heee, Raju. you are wrong. a and b are not initialized on that line to 9. But that is not my problem. Mine is related to array on that code!
Joined: Dec 10, 2009
what do you mean....array is an operand there.....the value of index is 3....so array[index] is evaluated to array....what didnt you understand here?
Joined: Oct 30, 2009
whenever there is assignment like this you can see it like as follows:
array[index] = (index = 3)
so when this line is executed array[index] will be evaluated with original value of index then right side(index = 3) will be evaluated and the expression will become:
array = 3.
hope you understand or you need more detailed explaination?
Yes. it is related to operator precedence.... but that is not the only thing that has an effect here. You also need to understand the associativity and the order of evaluation for this.
For the precedence, the array dereference is higher than the assignment. Not that we have a choice here, if the assignment had higher precedence, the expression will generate a syntax error here.
For the associativity, it only applies to the assignments for this expression. And in this case, it just means that the second assignment has higher precedence than the first assignment.
And for the Order of Evaluation, that is defined by the specification, this is probably the main cause that effects what you are seeing. For the most part, Evaluation Order goes left to right, with side effects being applied as the expression is evaluated.
interesting discussion, but this sort of thing isn't on the exam.
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Joined: Jan 06, 2006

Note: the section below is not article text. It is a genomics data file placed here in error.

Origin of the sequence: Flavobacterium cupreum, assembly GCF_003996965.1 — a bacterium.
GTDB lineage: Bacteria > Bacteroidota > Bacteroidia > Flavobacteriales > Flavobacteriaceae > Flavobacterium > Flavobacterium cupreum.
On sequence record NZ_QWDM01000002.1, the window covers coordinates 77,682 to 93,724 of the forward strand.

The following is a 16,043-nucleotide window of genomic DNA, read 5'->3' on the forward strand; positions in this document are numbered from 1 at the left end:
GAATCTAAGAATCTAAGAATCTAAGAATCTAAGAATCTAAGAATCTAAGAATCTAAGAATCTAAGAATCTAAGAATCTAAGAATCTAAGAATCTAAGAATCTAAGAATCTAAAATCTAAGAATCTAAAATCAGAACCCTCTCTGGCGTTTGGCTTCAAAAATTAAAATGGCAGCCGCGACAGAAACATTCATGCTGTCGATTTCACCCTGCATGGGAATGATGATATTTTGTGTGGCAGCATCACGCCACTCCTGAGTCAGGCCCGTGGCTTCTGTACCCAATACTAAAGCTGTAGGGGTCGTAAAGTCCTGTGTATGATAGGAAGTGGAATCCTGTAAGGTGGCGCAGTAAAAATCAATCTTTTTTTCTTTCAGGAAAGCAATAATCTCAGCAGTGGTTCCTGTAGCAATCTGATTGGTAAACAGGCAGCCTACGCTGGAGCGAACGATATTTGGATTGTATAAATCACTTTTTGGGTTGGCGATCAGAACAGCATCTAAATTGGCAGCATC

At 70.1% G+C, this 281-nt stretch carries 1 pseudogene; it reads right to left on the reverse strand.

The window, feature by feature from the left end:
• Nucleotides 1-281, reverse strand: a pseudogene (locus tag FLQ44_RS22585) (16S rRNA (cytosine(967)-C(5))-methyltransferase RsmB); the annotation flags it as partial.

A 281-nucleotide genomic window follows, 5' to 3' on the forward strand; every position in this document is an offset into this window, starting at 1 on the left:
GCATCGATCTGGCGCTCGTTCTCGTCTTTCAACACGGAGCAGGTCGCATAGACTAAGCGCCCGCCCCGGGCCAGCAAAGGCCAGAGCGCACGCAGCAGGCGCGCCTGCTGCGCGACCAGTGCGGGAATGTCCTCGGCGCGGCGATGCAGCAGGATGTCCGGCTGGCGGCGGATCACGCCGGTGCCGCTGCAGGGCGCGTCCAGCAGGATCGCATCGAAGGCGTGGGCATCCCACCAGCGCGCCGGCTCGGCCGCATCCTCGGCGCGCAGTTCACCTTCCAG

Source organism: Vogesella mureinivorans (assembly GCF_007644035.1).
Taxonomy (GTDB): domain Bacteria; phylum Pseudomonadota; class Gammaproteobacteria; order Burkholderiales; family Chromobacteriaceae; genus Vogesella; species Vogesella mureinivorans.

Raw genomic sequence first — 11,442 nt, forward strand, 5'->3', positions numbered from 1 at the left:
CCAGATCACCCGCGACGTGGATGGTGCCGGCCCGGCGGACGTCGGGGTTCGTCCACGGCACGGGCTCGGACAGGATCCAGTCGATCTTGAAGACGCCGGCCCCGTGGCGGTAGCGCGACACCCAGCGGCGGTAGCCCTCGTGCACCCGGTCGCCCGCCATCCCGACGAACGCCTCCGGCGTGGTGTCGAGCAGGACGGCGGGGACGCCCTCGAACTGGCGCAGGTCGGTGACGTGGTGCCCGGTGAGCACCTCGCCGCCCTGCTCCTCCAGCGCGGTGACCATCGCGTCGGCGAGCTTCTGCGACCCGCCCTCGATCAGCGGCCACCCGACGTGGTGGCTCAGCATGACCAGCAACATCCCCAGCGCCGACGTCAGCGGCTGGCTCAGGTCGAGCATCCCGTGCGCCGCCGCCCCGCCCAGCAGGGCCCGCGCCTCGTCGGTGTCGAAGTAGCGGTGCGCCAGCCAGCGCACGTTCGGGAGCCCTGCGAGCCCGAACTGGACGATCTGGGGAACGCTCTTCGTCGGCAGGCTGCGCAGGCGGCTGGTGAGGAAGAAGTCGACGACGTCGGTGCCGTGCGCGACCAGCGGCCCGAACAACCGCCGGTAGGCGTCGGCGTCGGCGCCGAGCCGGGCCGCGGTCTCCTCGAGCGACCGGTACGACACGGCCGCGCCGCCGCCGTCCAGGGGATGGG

Bert Bates wrote:interesting discussion, but this sort of thing isn't on the exam.
Indeed, but Bert, is the information in your (and Kathy Sierras) book (SCJP 6) enough to pass the exam. I mean how "deep" and tricky questions are there? You mentioned that this array/index-thing isn't on the exam. But how about, lets say, overloading with widening and var-args. I understand this pretty clearly, as it is stated in the book. But then again, it can get very complicated..
In this case we got compiler error, call to callMe is ambiguous. I've played with this thing quite a lot and I think I've learned things that aren't really clearly mentioned in the book, as those are very detailed and obscure cases..
It's probably nice to know these obscure cases like the back of your hand. That way one can predict which piece of code can cause errors/mysterious behaviour, and more easily see bugs in the code. However, is this "extra" information needed to pass the exam? Is the book enough?
Hi, Nidhi Sar, That's not related to order of execution. That is related to associativity in Java. When two operators with the same precedence the expression is evaluated according to its associativity.
For Ex, x = y = z = 17; is treated as x = (y = (z = 17)), since = operator has right to left associativity.
Order of Evaluation : In Java, left operand is always evaluated before the right operand. It also applies to function arguments.